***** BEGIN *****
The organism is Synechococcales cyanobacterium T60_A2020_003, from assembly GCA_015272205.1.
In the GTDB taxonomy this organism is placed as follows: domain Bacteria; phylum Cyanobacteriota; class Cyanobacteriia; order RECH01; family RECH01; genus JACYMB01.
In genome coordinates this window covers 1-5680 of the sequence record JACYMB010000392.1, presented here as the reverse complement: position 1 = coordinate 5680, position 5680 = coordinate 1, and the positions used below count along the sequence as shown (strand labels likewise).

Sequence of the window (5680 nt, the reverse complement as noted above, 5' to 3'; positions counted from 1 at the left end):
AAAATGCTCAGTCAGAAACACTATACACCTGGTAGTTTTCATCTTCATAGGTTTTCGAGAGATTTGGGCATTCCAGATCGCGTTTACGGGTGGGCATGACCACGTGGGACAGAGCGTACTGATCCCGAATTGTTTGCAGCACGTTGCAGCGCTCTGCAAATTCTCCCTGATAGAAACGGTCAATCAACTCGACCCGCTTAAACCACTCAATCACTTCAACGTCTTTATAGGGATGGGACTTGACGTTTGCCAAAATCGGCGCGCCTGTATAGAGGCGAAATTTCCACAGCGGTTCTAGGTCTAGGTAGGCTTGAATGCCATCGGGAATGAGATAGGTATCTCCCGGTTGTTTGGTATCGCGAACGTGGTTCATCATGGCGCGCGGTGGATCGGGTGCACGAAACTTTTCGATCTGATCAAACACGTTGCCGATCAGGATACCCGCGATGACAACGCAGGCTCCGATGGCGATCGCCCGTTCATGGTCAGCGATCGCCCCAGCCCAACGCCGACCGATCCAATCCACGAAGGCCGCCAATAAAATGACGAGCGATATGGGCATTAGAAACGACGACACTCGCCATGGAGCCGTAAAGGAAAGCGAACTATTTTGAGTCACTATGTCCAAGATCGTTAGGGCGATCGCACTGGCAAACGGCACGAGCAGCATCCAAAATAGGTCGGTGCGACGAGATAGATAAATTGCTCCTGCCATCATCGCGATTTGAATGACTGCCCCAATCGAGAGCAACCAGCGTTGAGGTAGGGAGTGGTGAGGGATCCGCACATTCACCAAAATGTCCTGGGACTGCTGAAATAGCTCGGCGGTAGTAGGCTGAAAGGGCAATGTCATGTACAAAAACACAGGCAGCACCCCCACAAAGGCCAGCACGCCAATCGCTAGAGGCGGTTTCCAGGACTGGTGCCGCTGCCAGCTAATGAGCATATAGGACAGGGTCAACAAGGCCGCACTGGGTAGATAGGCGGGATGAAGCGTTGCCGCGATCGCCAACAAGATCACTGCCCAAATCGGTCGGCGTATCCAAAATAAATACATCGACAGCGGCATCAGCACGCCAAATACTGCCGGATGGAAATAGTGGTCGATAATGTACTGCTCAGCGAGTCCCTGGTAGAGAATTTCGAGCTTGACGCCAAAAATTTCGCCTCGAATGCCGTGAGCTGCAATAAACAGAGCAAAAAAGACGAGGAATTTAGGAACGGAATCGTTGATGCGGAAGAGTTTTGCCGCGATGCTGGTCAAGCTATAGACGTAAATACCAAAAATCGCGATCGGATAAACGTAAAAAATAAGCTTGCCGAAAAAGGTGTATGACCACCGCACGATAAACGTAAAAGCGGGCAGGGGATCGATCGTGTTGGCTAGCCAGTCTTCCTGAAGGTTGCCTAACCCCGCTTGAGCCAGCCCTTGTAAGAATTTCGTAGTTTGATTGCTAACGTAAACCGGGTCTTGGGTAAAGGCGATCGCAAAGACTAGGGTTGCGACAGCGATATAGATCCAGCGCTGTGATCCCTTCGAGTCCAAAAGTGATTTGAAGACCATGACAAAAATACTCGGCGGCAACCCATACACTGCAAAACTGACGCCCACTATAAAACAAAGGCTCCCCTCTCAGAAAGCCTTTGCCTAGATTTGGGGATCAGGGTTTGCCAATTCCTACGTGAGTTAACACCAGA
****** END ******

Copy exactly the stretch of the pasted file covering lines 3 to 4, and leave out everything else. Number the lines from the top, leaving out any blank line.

In genome coordinates this window covers 1-5680 of the sequence record JACYMB010000392.1, presented here as the reverse complement: position 1 = coordinate 5680, position 5680 = coordinate 1, and the positions used below count along the sequence as shown (strand labels likewise).

Sequence of the window (5680 nt, the reverse complement as noted above, 5' to 3'; positions counted from 1 at the left end):